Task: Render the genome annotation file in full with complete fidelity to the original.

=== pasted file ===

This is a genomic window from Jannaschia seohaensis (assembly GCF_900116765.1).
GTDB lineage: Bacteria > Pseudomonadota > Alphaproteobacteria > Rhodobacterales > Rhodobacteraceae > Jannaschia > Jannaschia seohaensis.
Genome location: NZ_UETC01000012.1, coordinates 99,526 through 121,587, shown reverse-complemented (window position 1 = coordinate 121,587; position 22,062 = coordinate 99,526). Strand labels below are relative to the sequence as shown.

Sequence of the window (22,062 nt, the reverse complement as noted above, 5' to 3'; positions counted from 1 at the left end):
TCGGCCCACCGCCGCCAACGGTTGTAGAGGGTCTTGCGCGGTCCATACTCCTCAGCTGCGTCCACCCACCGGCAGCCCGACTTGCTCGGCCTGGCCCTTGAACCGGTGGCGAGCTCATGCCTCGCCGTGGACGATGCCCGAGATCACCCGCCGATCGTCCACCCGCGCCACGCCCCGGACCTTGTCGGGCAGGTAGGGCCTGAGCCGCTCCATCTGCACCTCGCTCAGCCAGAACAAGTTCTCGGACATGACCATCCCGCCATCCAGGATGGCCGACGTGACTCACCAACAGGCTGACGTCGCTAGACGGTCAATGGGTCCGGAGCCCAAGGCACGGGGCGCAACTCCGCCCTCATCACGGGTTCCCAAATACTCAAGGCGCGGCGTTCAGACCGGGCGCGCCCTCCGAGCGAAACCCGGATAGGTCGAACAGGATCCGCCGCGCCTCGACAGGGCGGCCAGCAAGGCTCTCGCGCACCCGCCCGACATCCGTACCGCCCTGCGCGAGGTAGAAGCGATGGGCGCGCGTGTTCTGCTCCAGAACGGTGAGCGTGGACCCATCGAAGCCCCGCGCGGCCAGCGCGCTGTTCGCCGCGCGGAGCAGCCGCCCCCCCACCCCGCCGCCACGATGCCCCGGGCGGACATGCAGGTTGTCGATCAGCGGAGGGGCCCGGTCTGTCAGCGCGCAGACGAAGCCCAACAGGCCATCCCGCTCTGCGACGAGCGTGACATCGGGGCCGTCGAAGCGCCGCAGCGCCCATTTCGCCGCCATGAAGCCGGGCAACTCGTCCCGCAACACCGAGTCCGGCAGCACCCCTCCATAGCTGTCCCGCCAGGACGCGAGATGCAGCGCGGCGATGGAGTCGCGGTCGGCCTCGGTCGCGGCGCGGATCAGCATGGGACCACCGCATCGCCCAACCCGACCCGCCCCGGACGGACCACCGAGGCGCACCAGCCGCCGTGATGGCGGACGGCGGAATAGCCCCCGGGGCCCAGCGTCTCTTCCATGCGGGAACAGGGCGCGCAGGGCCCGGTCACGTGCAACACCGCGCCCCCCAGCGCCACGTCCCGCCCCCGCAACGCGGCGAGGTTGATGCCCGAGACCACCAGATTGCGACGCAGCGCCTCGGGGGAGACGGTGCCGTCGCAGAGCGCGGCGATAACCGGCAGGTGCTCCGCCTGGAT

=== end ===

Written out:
This is a genomic window from Jannaschia seohaensis (assembly GCF_900116765.1).
GTDB lineage: Bacteria > Pseudomonadota > Alphaproteobacteria > Rhodobacterales > Rhodobacteraceae > Jannaschia > Jannaschia seohaensis.
Genome location: NZ_UETC01000012.1, coordinates 99,526 through 121,587, shown reverse-complemented (window position 1 = coordinate 121,587; position 22,062 = coordinate 99,526). Strand labels below are relative to the sequence as shown.

Sequence of the window (22,062 nt, the reverse complement as noted above, 5' to 3'; positions counted from 1 at the left end):
TCGGCCCACCGCCGCCAACGGTTGTAGAGGGTCTTGCGCGGTCCATACTCCTCAGCTGCGTCCACCCACCGGCAGCCCGACTTGCTCGGCCTGGCCCTTGAACCGGTGGCGAGCTCATGCCTCGCCGTGGACGATGCCCGAGATCACCCGCCGATCGTCCACCCGCGCCACGCCCCGGACCTTGTCGGGCAGGTAGGGCCTGAGCCGCTCCATCTGCACCTCGCTCAGCCAGAACAAGTTCTCGGACATGACCATCCCGCCATCCAGGATGGCCGACGTGACTCACCAACAGGCTGACGTCGCTAGACGGTCAATGGGTCCGGAGCCCAAGGCACGGGGCGCAACTCCGCCCTCATCACGGGTTCCCAAATACTCAAGGCGCGGCGTTCAGACCGGGCGCGCCCTCCGAGCGAAACCCGGATAGGTCGAACAGGATCCGCCGCGCCTCGACAGGGCGGCCAGCAAGGCTCTCGCGCACCCGCCCGACATCCGTACCGCCCTGCGCGAGGTAGAAGCGATGGGCGCGCGTGTTCTGCTCCAGAACGGTGAGCGTGGACCCATCGAAGCCCCGCGCGGCCAGCGCGCTGTTCGCCGCGCGGAGCAGCCGCCCCCCCACCCCGCCGCCACGATGCCCCGGGCGGACATGCAGGTTGTCGATCAGCGGAGGGGCCCGGTCTGTCAGCGCGCAGACGAAGCCCAACAGGCCATCCCGCTCTGCGACGAGCGTGACATCGGGGCCGTCGAAGCGCCGCAGCGCCCATTTCGCCGCCATGAAGCCGGGCAACTCGTCCCGCAACACCGAGTCCGGCAGCACCCCTCCATAGCTGTCCCGCCAGGACGCGAGATGCAGCGCGGCGATGGAGTCGCGGTCGGCCTCGGTCGCGGCGCGGATCAGCATGGGACCACCGCATCGCCCAACCCGACCCGCCCCGGACGGACCACCGAGGCGCACCAGCCGCCGTGATGGCGGACGGCGGAATAGCCCCCGGGGCCCAGCGTCTCTTCCATGCGGGAACAGGGCGCGCAGGGCCCGGTCACGTGCAACACCGCGCCCCCCAGCGCCACGTCCCGCCCCCGCAACGCGGCGAGGTTGATGCCCGAGACCACCAGATTGCGACGCAGCGCCTCGGGGGAGACGGTGCCGTCGCAGAGCGCGGCGATAACCGGCAGGTGCTCCGCCTGGAT